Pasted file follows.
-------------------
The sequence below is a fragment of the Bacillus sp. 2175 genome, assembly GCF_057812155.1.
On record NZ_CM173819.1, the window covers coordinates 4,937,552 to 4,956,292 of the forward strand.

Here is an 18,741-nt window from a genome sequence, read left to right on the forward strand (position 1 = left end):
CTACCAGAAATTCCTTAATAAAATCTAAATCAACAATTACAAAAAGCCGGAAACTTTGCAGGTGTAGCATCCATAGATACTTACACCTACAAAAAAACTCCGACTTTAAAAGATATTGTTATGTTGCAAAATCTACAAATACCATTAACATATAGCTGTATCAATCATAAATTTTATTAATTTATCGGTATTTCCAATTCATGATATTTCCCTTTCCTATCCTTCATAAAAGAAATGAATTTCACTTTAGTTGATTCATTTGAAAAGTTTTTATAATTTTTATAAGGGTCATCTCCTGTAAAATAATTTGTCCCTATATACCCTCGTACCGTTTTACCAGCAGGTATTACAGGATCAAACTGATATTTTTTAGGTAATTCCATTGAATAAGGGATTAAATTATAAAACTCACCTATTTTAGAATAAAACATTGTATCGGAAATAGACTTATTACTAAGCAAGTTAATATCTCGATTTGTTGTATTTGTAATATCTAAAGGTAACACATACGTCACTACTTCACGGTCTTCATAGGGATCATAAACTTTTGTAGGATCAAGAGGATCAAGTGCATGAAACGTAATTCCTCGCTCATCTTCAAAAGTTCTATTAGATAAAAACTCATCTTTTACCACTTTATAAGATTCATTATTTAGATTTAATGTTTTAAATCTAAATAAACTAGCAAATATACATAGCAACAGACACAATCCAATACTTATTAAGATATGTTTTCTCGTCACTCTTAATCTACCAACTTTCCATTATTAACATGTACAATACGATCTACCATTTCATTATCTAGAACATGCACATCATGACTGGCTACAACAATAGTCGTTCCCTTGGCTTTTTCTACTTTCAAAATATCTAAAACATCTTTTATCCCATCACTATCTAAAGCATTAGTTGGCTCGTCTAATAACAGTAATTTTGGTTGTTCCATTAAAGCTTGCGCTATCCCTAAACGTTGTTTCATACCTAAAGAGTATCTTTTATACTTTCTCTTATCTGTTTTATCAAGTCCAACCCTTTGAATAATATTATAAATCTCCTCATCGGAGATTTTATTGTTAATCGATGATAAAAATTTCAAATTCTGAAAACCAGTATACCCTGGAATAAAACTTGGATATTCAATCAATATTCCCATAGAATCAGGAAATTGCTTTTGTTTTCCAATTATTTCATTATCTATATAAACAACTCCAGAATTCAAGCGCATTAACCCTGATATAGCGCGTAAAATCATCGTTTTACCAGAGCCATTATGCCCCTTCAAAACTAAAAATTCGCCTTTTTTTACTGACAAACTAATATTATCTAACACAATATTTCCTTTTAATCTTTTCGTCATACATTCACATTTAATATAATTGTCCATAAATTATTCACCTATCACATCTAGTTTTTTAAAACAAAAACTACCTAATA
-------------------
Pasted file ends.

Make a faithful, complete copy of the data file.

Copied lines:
The sequence below is a fragment of the Bacillus sp. 2175 genome, assembly GCF_057812155.1.
On record NZ_CM173819.1, the window covers coordinates 4,937,552 to 4,956,292 of the forward strand.

Here is an 18,741-nt window from a genome sequence, read left to right on the forward strand (position 1 = left end):
CTACCAGAAATTCCTTAATAAAATCTAAATCAACAATTACAAAAAGCCGGAAACTTTGCAGGTGTAGCATCCATAGATACTTACACCTACAAAAAAACTCCGACTTTAAAAGATATTGTTATGTTGCAAAATCTACAAATACCATTAACATATAGCTGTATCAATCATAAATTTTATTAATTTATCGGTATTTCCAATTCATGATATTTCCCTTTCCTATCCTTCATAAAAGAAATGAATTTCACTTTAGTTGATTCATTTGAAAAGTTTTTATAATTTTTATAAGGGTCATCTCCTGTAAAATAATTTGTCCCTATATACCCTCGTACCGTTTTACCAGCAGGTATTACAGGATCAAACTGATATTTTTTAGGTAATTCCATTGAATAAGGGATTAAATTATAAAACTCACCTATTTTAGAATAAAACATTGTATCGGAAATAGACTTATTACTAAGCAAGTTAATATCTCGATTTGTTGTATTTGTAATATCTAAAGGTAACACATACGTCACTACTTCACGGTCTTCATAGGGATCATAAACTTTTGTAGGATCAAGAGGATCAAGTGCATGAAACGTAATTCCTCGCTCATCTTCAAAAGTTCTATTAGATAAAAACTCATCTTTTACCACTTTATAAGATTCATTATTTAGATTTAATGTTTTAAATCTAAATAAACTAGCAAATATACATAGCAACAGACACAATCCAATACTTATTAAGATATGTTTTCTCGTCACTCTTAATCTACCAACTTTCCATTATTAACATGTACAATACGATCTACCATTTCATTATCTAGAACATGCACATCATGACTGGCTACAACAATAGTCGTTCCCTTGGCTTTTTCTACTTTCAAAATATCTAAAACATCTTTTATCCCATCACTATCTAAAGCATTAGTTGGCTCGTCTAATAACAGTAATTTTGGTTGTTCCATTAAAGCTTGCGCTATCCCTAAACGTTGTTTCATACCTAAAGAGTATCTTTTATACTTTCTCTTATCTGTTTTATCAAGTCCAACCCTTTGAATAATATTATAAATCTCCTCATCGGAGATTTTATTGTTAATCGATGATAAAAATTTCAAATTCTGAAAACCAGTATACCCTGGAATAAAACTTGGATATTCAATCAATATTCCCATAGAATCAGGAAATTGCTTTTGTTTTCCAATTATTTCATTATCTATATAAACAACTCCAGAATTCAAGCGCATTAACCCTGATATAGCGCGTAAAATCATCGTTTTACCAGAGCCATTATGCCCCTTCAAAACTAAAAATTCGCCTTTTTTTACTGACAAACTAATATTATCTAACACAATATTTCCTTTTAATCTTTTCGTCATACATTCACATTTAATATAATTGTCCATAAATTATTCACCTATCACATCTAGTTTTTTAAAACAAAAACTACCTAATA